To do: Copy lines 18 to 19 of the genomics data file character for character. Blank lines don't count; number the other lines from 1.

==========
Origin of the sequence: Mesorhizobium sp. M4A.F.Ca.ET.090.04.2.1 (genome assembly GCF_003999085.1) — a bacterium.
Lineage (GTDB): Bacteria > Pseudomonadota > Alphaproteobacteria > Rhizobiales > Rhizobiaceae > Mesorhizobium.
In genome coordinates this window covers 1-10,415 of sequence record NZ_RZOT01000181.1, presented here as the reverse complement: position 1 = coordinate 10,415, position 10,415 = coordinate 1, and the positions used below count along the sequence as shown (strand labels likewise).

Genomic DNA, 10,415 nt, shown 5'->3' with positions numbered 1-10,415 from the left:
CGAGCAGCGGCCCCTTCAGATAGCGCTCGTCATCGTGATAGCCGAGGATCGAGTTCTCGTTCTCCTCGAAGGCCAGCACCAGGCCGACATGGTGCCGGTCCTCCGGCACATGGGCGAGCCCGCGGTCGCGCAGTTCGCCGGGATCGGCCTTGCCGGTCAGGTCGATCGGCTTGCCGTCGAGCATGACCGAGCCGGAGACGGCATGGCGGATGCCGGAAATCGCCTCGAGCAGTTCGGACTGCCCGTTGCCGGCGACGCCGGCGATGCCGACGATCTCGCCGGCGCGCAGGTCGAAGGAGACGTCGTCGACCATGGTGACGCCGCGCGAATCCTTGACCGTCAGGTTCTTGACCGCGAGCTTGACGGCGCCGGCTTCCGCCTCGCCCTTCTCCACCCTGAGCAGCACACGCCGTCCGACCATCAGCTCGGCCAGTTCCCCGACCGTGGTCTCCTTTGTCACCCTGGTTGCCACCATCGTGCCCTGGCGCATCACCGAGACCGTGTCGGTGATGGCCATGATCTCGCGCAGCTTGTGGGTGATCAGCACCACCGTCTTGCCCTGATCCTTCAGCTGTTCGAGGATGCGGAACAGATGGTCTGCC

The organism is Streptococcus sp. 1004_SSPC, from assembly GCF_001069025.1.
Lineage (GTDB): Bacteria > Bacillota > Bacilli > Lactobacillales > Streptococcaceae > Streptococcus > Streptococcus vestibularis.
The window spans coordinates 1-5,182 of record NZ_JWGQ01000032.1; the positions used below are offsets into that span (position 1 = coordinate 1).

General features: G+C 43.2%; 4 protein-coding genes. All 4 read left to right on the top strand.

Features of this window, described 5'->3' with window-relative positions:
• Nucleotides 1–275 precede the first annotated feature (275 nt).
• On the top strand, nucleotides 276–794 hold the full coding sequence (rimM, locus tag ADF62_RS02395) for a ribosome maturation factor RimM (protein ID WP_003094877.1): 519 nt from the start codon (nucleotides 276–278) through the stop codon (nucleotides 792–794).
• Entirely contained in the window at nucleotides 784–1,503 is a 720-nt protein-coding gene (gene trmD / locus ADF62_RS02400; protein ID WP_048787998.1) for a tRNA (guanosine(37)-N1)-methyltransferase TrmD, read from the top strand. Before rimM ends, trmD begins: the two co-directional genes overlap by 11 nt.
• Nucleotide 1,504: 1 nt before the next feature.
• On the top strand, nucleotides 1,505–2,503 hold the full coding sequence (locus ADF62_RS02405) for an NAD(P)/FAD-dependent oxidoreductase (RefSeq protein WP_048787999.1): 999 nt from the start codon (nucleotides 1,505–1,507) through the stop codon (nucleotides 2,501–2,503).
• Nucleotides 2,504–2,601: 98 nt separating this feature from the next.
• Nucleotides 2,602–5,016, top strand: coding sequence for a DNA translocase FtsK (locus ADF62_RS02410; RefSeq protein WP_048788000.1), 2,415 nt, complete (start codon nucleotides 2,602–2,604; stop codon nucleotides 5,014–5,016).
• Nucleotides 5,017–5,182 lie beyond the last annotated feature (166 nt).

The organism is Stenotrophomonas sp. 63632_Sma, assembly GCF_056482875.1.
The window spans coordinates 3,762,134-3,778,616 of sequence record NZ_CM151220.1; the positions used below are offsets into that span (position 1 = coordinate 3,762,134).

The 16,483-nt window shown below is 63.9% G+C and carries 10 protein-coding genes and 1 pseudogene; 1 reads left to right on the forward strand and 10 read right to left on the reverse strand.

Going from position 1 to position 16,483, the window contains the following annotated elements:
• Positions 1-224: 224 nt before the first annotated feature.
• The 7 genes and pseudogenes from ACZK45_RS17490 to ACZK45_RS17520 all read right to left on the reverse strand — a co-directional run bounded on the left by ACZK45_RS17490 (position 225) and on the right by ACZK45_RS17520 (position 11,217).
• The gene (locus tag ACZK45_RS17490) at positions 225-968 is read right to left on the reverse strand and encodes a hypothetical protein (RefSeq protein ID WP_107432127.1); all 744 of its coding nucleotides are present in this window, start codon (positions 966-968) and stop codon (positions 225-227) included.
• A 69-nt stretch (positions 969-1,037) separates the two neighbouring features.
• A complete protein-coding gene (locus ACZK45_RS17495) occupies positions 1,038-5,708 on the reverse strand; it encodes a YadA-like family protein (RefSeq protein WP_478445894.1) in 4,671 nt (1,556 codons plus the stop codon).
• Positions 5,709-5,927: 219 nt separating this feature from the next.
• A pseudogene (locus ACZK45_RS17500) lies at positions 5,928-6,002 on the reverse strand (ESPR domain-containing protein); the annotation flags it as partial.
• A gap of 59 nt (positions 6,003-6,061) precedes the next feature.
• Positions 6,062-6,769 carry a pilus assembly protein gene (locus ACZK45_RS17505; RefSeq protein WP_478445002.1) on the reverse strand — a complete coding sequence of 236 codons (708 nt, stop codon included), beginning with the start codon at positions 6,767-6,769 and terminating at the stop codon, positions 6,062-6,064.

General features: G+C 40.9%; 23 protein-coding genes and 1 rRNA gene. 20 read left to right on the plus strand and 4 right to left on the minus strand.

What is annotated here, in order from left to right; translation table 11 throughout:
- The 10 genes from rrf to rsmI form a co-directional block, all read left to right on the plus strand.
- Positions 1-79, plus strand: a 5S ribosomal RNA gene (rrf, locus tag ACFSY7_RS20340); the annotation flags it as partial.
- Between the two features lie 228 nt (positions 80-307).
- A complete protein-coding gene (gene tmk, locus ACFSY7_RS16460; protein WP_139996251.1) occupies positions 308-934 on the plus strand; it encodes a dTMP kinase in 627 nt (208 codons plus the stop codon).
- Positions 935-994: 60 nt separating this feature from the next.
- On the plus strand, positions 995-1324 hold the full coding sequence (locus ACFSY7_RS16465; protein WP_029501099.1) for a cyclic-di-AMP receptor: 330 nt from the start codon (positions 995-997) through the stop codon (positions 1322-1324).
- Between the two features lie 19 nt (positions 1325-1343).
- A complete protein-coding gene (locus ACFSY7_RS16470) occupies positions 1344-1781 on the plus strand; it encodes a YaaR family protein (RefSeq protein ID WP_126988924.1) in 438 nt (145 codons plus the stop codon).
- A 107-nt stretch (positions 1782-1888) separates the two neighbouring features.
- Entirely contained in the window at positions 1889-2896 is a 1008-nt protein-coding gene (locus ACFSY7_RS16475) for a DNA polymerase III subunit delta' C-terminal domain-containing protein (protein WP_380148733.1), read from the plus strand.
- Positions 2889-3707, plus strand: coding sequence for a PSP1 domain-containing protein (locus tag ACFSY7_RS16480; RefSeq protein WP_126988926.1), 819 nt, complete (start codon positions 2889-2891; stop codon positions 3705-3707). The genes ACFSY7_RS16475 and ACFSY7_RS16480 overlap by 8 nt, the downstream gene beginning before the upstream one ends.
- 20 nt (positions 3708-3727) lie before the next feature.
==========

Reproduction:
• Nucleotides 5,017–5,182 lie beyond the last annotated feature (166 nt).

The organism is Stenotrophomonas sp. 63632_Sma, assembly GCF_056482875.1.